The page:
Technologies exist today to collect the risk-related metrics necessary to measure and monitor different aspects of risk. Many of these technologies were developed by IT teams for IT teams but do not meet the reporting and communications needs for the growing number of teams that are now responsible for risk management. Measuring risk data, especially IT risk data, once a month cannot provide the oversight and decision-making capabilities required today. New technologies are emerging that continuously collect risk information, and other technologies are maturing to report on this risk information in real time to deliver the information in the context of business objectives. 

Financial institutions with more advanced risk management capabilities find that the massive influx of data (especially when they collect real-time data) itself becomes an issue if they are not using other technologies to manage the information to support their decision-makers with up-to-date insights and elements they need to make the right decisions. These institutions are leveraging and instantly linking data not just from IT sources but also from the business objectives they are supporting, internal controls, and compliance objectives in order to understand when any type of risk is affecting the goal of better servicing current customers and attracting new ones.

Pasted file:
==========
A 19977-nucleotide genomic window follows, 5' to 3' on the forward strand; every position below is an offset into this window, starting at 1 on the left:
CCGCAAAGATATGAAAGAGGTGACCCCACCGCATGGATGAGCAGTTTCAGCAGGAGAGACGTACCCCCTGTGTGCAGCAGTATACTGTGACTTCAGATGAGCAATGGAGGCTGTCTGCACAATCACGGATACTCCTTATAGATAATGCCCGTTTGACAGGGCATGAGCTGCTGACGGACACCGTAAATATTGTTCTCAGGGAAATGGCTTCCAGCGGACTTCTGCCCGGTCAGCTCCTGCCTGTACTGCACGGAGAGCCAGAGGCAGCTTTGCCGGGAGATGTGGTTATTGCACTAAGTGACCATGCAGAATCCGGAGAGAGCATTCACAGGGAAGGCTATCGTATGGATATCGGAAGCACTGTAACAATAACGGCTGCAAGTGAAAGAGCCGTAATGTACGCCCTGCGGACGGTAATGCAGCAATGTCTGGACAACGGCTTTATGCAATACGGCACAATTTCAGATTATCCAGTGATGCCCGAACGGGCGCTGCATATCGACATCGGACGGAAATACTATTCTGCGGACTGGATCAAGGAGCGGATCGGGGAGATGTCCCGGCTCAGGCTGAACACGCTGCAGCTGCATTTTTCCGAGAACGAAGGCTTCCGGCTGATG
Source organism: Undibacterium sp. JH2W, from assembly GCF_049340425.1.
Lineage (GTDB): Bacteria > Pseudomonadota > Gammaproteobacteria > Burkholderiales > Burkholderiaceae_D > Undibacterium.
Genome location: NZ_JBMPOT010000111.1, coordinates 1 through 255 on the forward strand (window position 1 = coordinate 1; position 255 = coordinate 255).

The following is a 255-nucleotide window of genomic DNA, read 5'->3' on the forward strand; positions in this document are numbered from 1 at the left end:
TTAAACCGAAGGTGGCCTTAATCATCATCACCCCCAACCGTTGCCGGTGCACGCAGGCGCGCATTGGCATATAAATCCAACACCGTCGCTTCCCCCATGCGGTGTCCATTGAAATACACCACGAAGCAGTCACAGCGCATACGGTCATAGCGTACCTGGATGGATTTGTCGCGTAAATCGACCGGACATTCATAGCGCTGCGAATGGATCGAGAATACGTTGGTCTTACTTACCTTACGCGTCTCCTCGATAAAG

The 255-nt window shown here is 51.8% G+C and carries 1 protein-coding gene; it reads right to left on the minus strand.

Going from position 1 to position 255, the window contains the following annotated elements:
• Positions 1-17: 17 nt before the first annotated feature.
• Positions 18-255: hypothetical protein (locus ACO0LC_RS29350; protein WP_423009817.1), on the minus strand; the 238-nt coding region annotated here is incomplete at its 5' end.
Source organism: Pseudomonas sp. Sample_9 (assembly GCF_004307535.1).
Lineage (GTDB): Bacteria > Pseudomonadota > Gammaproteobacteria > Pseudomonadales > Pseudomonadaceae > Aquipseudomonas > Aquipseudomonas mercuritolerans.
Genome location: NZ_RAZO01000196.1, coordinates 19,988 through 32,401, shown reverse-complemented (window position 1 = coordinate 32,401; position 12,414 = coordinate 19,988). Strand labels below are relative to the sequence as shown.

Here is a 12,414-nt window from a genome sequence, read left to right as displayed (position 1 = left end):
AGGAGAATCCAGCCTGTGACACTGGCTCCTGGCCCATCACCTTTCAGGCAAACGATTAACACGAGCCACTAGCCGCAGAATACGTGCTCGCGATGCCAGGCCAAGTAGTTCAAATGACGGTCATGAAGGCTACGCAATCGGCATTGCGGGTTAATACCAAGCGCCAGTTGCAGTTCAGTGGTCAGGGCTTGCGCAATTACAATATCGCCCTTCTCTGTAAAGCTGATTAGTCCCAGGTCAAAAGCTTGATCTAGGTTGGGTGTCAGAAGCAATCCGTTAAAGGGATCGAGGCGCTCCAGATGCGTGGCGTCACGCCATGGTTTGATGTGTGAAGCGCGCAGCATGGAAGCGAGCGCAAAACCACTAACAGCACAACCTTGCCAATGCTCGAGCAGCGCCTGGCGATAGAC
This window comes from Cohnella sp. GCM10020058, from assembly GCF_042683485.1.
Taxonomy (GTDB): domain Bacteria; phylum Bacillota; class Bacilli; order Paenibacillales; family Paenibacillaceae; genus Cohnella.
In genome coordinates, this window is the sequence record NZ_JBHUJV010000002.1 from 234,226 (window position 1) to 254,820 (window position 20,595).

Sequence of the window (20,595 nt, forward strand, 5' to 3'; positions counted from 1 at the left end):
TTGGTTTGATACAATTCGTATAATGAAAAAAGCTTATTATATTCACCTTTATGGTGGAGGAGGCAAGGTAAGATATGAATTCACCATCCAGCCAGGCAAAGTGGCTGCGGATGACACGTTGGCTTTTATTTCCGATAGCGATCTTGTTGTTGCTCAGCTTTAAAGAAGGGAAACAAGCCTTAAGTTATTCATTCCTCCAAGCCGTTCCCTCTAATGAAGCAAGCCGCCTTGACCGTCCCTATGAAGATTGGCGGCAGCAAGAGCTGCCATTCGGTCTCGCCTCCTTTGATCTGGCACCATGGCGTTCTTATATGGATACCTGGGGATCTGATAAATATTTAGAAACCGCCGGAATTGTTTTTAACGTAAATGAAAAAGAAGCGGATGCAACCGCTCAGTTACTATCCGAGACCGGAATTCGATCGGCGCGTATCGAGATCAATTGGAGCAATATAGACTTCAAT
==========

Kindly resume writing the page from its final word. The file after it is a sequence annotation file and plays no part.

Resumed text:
Banks and fintech firms have long led the way in cybersecurity and risk management. The recent surge in competition, payment innovations, and online services is pushing the most risk mature of these organizations to manage risk across the organization in an integrated manner  — it's more than just managing cybersecurity and IT risk.